How about giving your kids the gift of time? They would rather have that than any material gift you could give them. It may mean going to their ball game when you’d rather stay home and work on a project or watch something on TV. It may mean helping them with their homework when every part of you just wants to go to bed. But love is actually spelled T-I-M-E, and that is the best gift you could give your kids this Christmas season.

If they’re not already there, please add emotional intimacy, honesty and time to your Christmas list this year. It will heap huge rewards for you in coming years!

Have a Merry Christmas and a Blessed New Year!

The Task of Loving

 0d064150dcb1519378afa0369507b1d3[1]When we love, we utilize all parts of ourselves. You literally bring your entire being to bear toward helping and becoming close to someone, God or human. This is why love cannot be reduced to simply an emotion, a thought, a behavior, a choice or a commitment. It involves the whole person, investing our very souls for the sake of another, loving with heart, soul and mind (Matt. 22:37).

This is why loving is so costly. To give yourself to the task of loving another isn’t worth a lot unless there is a cost involved. Time, effort, vulnerability, humility, and self-denial, are a few examples of the price tag. Yet this whole-self love has great benefits for both the lover and the receiver. The one who receives is loved well, which is the fuel for life; and the lover’s heart and soul are expanded from exercising of learning this highest attribute of God. God’s heartbeat for love was so costly that he lost his life ‘ and even then lots of people spurn it. Yet he has no regrets about loving so lavishly.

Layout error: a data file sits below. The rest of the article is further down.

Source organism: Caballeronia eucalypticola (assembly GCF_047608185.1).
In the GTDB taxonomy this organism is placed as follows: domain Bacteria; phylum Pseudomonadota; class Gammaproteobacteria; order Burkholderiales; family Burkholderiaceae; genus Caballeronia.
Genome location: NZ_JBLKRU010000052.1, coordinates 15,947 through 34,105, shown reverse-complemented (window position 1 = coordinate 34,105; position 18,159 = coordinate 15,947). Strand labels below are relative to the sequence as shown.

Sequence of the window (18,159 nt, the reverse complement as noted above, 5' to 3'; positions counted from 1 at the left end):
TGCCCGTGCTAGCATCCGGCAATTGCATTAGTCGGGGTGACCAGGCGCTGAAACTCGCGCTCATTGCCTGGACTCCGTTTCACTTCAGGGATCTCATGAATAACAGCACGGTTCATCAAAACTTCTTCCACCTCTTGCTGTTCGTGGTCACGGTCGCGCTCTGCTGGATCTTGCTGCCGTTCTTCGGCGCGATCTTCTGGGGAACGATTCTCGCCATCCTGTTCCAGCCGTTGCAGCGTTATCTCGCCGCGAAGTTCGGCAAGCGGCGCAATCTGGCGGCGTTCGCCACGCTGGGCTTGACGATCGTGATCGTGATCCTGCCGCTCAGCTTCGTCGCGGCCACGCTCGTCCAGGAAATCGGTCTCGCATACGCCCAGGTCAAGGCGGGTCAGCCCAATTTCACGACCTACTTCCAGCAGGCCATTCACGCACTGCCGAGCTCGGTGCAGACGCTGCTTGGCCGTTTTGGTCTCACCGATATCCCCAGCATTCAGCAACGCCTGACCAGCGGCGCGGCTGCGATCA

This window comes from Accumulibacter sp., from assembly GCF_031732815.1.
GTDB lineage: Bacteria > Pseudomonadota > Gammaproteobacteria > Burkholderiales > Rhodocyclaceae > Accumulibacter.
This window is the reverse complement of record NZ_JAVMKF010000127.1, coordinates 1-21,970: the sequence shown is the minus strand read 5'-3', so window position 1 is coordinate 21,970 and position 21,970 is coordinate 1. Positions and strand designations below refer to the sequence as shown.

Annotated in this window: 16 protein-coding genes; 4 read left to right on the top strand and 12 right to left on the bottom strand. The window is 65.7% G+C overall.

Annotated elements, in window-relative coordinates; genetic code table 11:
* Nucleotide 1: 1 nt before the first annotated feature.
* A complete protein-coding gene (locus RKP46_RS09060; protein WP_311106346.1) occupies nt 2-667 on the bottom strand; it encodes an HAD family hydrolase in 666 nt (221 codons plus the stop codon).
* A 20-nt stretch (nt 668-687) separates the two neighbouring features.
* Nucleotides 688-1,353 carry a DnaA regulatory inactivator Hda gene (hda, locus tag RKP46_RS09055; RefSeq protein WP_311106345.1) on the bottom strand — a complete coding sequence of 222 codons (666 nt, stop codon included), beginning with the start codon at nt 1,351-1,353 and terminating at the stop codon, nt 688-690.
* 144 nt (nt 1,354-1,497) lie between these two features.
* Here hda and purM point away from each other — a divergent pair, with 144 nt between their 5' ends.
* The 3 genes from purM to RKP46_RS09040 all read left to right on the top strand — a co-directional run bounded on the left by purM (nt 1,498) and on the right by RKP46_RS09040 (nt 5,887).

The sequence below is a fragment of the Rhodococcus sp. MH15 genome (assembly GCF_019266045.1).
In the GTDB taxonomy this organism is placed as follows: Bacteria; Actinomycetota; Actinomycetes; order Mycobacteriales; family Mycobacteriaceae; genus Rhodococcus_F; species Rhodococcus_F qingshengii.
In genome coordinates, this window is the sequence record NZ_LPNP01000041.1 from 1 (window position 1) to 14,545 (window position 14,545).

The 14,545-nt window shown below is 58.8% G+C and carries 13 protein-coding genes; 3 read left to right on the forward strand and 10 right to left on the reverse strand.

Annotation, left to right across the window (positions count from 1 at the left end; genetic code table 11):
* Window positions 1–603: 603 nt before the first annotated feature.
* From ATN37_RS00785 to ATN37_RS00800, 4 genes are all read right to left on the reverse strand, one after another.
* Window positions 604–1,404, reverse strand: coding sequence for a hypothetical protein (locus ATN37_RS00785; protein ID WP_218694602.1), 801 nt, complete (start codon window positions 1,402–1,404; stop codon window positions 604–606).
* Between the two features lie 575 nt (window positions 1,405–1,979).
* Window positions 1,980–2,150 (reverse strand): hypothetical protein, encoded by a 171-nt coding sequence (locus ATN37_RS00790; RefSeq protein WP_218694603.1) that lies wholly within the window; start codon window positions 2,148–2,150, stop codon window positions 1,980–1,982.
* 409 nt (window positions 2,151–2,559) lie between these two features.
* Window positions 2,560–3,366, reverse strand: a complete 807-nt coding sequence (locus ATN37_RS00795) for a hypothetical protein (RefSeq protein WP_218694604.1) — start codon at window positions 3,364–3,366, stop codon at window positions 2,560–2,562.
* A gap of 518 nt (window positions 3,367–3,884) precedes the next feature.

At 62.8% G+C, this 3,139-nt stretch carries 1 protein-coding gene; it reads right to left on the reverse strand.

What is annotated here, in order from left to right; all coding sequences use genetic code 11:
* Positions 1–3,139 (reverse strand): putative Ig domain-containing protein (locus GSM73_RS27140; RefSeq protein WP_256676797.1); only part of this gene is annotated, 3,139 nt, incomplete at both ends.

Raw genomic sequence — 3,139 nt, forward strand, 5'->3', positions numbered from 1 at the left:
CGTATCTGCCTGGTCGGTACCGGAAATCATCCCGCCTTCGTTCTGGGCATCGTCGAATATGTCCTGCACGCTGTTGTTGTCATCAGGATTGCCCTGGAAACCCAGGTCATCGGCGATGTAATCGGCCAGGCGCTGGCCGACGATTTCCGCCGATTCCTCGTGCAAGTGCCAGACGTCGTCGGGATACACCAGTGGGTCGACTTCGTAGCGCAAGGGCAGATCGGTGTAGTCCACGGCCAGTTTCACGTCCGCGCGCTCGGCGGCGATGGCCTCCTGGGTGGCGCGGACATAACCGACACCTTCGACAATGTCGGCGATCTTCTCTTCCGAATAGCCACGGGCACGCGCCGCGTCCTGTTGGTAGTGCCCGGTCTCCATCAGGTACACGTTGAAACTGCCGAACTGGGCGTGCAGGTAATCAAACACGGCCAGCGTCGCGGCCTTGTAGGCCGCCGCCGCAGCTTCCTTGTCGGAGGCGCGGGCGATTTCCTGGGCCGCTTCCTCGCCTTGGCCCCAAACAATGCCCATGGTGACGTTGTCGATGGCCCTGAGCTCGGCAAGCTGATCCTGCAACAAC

As we are loved well, and respond responsibly to the love we are given, we begin to feel a sense of gratitude for what we are receiving from God and others: we love, because we are loved (I John 4:19). Our gratefulness drives us to be concerned about the welfare of the other person, and our loved state gives us a safe foundation from which to venture out and begin helping and loving back.

Altruistic love is the most mature love. It is a giving type of love. It doesn’t need the other person’s support, and can love freely without depending on that other. It means that we have been loved so much and have used that love to mature, that we are rooted and grounded in love (Eph. 3:17). We are in a loved state, with enough emotional memories internalized through our experiences to sustain us. At the same time, altruists are never without regular, sustaining relationship with God and others in their lives. But they are deeply involved in things like charities, ministries and helping activities with those who aren’t in a position to give back to them. This is the love that constrains God to act on our welfare (John 3:16).

If this seems like a tall order in learning to love, you are right. And yet, there is no more worthy activity. Ask God to help you grow in faith and hope, but especially in love (I Cor. 13:13). It brings His grace and character into your life, both today and into eternity.

Are you struggling to love or to receive love? We’d like to help. Consider joining us on one of our Weekend Workshops or call 1800-NEW-LIFE (639-5433) for more information